Higher floorplan interest costs were a major reason why retail dealership chain Holiday RV Superstores Inc., which does business as Recreation USA, reported a net loss of $3.2 million during its fiscal year 2000, which ended on Oct. 31.

The loss compares with a profit of $2.2 million that the company earned during its fiscal year 1999.

Recreation USA’s sales increased 87% during its fiscal year 2000 to $152.4 million as the company expanded with the acquisition of seven formerly independent dealerships. Recreation USA now has 14 locations in seven states.

Chairman Mike Riley said sales revenue at the locations Recreation USA owned for at least a year also increased, although the amount was not revealed. Riley added that the company out-performed its peers because RV retail sales were down 5.3% industrywide during the first 11 months of 2000.

However, Recreation USA’s interest expense climbed nearly 350% during its fiscal year 2000 due to higher interest rates and the fact it carried a bigger inventory as a result of the acquisitions.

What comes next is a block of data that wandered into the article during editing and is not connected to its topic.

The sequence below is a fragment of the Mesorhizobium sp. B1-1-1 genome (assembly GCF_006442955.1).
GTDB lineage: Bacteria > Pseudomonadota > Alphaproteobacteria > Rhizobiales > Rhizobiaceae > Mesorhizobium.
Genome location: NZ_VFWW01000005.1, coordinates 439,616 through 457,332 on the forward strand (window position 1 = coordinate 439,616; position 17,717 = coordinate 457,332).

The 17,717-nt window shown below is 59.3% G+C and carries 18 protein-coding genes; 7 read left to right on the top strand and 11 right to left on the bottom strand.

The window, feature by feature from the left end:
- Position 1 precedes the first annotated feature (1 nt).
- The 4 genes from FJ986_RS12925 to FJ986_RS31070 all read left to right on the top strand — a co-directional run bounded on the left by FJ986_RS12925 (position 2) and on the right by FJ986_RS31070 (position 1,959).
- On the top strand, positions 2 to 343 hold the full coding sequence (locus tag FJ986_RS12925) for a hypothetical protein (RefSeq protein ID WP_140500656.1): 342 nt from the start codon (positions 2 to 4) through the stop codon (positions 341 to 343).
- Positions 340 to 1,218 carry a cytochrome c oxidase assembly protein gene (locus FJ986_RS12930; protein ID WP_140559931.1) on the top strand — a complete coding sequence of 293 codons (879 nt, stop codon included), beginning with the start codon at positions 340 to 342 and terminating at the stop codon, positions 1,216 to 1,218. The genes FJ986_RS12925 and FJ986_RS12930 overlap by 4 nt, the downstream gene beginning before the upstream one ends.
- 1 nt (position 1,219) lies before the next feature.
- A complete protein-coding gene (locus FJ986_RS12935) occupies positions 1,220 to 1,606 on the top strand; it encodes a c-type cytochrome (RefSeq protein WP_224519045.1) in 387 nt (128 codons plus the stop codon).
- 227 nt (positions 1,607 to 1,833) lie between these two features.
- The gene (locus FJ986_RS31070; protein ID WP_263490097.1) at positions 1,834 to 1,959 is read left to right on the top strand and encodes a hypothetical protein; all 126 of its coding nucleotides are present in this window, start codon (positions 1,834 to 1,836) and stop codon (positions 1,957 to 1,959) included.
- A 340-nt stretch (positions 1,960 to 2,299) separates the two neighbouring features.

In an effort to return to profitability, Recreation USA eliminated $2.5 million from its fiscal year 2001 budget. It hopes to achieve the cost reductions by better managing its inventory, including reducing the number of brands it carries, and securing better floorplan finance packages from lenders. The company also will cut out duplicate corporate positions, reduce overtime and contract labor at individual dealerships and tighten travel budgets.